Nothing personal, but you and I could go on forever with your skills as brilliantly spinning a subject toward infinity.  (A compliment to your genius at doing that, but a courteous "no thank you" on it, from me.)

Several philosophers/intellectuals have written some richly entertaining treatments of how one's rhetoric can act in such a way as to wag the dog of one's reason.  Chomsky comes to my mind, in his discussion of how certain expressions must be used in reference to certain political statements, lest their editors send them back to rewrite until they do.  Chomsky pointed out, for example, in one of his books, that any dictator who was cooperating with what U.S. foreign strategy during the Cold War was "moderate," whereas the most democratically structured nation that refused to cooperate with our agenda was "radical."  And this was not a mere chance remark, but was based on examination of any and every archive of any major U.S. news media.

Even so, using the term "altruism" as a catch all is -- as I would estimate -- no more productive than the use of such expressions "you know."  Indeed there are many earmarks in common between the two.  We could, if we wished to make a joke of it, combine the two and imagine two evo-biologists in a conversation saying to each other from time to time, "you know, altruism."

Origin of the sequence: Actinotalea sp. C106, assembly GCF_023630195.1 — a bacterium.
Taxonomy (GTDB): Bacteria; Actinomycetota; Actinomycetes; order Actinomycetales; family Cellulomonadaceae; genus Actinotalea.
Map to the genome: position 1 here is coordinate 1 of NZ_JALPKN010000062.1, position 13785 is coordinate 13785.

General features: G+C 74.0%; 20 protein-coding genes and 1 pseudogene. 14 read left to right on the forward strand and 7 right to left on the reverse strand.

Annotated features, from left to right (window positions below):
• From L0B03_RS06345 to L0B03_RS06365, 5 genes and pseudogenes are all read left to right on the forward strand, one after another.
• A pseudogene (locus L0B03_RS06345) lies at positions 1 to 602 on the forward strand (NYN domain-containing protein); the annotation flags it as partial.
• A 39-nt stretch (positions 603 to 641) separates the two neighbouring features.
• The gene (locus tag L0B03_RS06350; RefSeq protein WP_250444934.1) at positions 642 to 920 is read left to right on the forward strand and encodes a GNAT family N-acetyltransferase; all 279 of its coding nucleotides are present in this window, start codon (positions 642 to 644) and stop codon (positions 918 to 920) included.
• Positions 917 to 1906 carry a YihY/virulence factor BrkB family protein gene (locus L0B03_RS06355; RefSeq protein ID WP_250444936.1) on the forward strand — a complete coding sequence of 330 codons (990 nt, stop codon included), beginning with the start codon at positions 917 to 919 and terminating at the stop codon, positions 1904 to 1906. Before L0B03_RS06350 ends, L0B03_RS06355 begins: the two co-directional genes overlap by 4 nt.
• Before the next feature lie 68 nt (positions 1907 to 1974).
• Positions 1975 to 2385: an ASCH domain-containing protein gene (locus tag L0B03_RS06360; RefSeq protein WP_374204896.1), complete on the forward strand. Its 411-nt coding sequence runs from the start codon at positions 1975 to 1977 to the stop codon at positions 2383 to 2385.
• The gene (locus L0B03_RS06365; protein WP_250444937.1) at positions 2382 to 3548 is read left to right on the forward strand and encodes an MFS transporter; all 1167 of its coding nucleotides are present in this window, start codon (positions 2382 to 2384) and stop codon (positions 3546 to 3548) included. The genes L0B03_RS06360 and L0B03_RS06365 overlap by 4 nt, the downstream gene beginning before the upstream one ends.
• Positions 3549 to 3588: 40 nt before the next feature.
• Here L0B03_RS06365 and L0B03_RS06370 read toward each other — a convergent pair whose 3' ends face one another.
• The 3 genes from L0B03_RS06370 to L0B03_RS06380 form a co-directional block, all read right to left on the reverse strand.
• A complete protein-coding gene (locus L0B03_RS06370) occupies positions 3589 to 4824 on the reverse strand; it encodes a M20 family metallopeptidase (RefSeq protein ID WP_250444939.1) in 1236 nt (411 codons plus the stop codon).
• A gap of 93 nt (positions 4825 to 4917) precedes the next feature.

With utmost love and respect for who labor to learn something about natural things, and interpret their findings, I wish for them a more nuanced set of concepts (indeed a recognition that those nuances exist) as to what is an alleged example or representative sampling of what it means to be or not to be altruistic.  From my one old thinkers frame of reference, it has become an enormously over-stuffed catch-all of a word.  An term one can always fall back on in a pinch, assured that it will seldom provoke the question of:  "Just what do you mean -- altruism."

Great to know you are still out there somewhere down under, and kicking against the pricks, John (:> ).  

Avatar of: Guest

Anonymous

September 9, 2011

My pet bias is a bias against bias.

Yes, I have read that book.

I find it interesting you would use word to the effect of, "If you want to understand (whatever) read the book (whatever).

My recommendation is that if someone wants to understand something he should read many books on it, and then do the three things Newton recommended:  think about it, think about it and think about it.

That does not assure understanding, however.

It is noted with appreciation that your wording was not "... and then you will understand it."